Primo Attinà

Harvard-Smithsonian Center for Astrophysics, Cambridge, Massachusetts, United States

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Publications (10)5.94 Total impact

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    ABSTRACT: X-ray polarimetry, sometimes alone, and sometimes coupled to spectral and temporal variability measurements and to imaging, allows a wealth of physical phenomena in astrophysics to be studied. X-ray polarimetry investigates the acceleration process, for example, including those typical of magnetic reconnection in solar flares, but also emission in the strong magnetic fields of neutron stars and white dwarfs. It detects scattering in asymmetric structures such as accretion disks and columns, and in the so-called molecular torus and ionization cones. In addition, it allows fundamental physics in regimes of gravity and of magnetic field intensity not accessible to experiments on the Earth to be probed. Finally, models that describe fundamental interactions (e.g. quantum gravity and the extension of the Standard Model) can be tested. We describe in this paper the X-ray Imaging Polarimetry Explorer (XIPE), proposed in June 2012 to the first ESA call for a small mission with a launch in 2017 but not selected. XIPE is composed of two out of the three existing JET-X telescopes with two Gas Pixel Detectors (GPD) filled with a He-DME mixture at their focus and two additional GPDs filled with pressurized Ar-DME facing the sun. The Minimum Detectable Polarization is 14 % at 1 mCrab in 10E5 s (2-10 keV) and 0.6 % for an X10 class flare. The Half Energy Width, measured at PANTER X-ray test facility (MPE, Germany) with JET-X optics is 24 arcsec. XIPE takes advantage of a low-earth equatorial orbit with Malindi as down-link station and of a Mission Operation Center (MOC) at INPE (Brazil).
    Experimental Astronomy 12/2013; 36(3):523-567. · 2.97 Impact Factor
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    ABSTRACT: The New Hard X-ray Mission (NHXM) is a space X-ray telescope project focused on the 0.2 to 80 keV energy band, coupled to good imaging, spectroscopic and polarimetry detectors. The mission is currently undergoing the Phase B study and it has been proposed to ESA as a small-size mission to be further studied in the context of the M3 call; even if the mission was not downselected for this call, its study is being continued by ASI. The required performance is reached with a focal length of 10 m and with four mirror modules, each of them composed of 70 NiCo electroformed mirror shells. The reflecting coating is a broadband graded multilayer film, and the focal plane is mounted onto an extensible bench. Three of the four modules are equipped with a camera made of two detectors positioned in series, a Silicon low energy detector covering the range 0.2 to 15 keV and a high energy detector based on CdTe sensitive from 10 keV up to 120 keV. The fourth module is dedicated to the polarimetry to be performed with enhanced imaging capabilities. In this paper the latest development in the design and manufacturing of the optics is presented. The design has been optimized in order to increase as much as possible the effective area in the high-energy band. The manufacturing of the mirror shells benefits from the latest development in the mandrel production (figuring and polishing), in the multilayer deposition and in the integration improvements.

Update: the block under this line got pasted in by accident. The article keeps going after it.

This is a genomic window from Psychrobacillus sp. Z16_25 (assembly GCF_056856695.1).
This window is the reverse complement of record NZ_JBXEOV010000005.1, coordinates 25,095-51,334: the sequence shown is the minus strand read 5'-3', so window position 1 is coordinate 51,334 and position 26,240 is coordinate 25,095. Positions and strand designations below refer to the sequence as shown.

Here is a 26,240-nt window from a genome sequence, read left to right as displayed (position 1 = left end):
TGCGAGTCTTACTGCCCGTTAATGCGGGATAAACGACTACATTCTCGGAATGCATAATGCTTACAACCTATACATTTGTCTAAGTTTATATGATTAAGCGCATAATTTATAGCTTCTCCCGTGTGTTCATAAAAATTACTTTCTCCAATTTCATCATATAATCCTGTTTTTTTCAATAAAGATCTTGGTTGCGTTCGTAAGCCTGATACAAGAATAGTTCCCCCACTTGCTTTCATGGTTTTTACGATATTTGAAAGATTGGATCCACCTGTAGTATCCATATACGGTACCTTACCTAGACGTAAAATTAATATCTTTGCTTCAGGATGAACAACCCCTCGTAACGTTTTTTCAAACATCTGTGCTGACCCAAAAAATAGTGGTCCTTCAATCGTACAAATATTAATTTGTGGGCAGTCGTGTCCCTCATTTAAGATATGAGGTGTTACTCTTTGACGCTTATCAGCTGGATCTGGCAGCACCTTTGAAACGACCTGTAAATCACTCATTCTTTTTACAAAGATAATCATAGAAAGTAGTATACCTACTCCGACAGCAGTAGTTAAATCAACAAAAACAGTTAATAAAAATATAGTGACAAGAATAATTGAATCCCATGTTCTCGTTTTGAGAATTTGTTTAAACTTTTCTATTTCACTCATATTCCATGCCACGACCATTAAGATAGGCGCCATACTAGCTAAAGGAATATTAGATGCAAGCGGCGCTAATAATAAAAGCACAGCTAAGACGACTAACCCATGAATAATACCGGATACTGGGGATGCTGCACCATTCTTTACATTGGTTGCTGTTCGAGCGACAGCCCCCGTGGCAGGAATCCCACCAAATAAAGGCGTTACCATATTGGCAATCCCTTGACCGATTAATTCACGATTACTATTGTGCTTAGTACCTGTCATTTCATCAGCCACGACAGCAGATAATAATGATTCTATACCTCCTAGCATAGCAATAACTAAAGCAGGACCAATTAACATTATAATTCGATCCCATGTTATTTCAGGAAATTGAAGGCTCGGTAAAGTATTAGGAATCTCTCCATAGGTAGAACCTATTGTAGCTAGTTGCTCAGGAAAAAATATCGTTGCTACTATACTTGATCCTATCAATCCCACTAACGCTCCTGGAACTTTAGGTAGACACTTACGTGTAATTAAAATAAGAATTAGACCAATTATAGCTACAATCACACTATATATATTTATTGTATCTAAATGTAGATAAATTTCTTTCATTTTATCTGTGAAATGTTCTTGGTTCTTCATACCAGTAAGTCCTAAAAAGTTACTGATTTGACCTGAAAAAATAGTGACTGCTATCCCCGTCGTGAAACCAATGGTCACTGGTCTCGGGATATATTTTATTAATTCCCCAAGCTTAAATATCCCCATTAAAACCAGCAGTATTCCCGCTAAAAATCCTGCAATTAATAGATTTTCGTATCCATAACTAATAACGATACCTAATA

Optics for EUV, X-Ray, and Gamma-Ray Astronomy V; 09/2011
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    ABSTRACT: Since the birth of X-ray astronomy, spectral, spatial and timing observation improved dramatically, procuring a wealth of information on the majority of the classes of the celestial sources. Polarimetry, instead, remained basically unprobed. X-ray polarimetry promises to provide additional information procuring two new observable quantities, the degree and the angle of polarization. POLARIX is a mission dedicated to X-ray polarimetry. It exploits the polarimetric response of a Gas Pixel Detector, combined with position sensitivity, that, at the focus of a telescope, results in a huge increase of sensitivity. Three Gas Pixel Detectors are coupled with three X-ray optics which are the heritage of JET-X mission. POLARIX will measure time resolved X-ray polarization with an angular resolution of about 20 arcsec in a field of view of 15 arcmin $\times$ 15 arcmin and with an energy resolution of 20 % at 6 keV. The Minimum Detectable Polarization is 12 % for a source having a flux of 1 mCrab and 10^5 s of observing time. The satellite will be placed in an equatorial orbit of 505 km of altitude by a Vega launcher.The telemetry down-link station will be Malindi. The pointing of POLARIX satellite will be gyroless and it will perform a double pointing during the earth occultation of one source, so maximizing the scientific return. POLARIX data are for 75 % open to the community while 25 % + SVP (Science Verification Phase, 1 month of operation) is dedicated to a core program activity open to the contribution of associated scientists. The planned duration of the mission is one year plus three months of commissioning and SVP, suitable to perform most of the basic science within the reach of this instrument.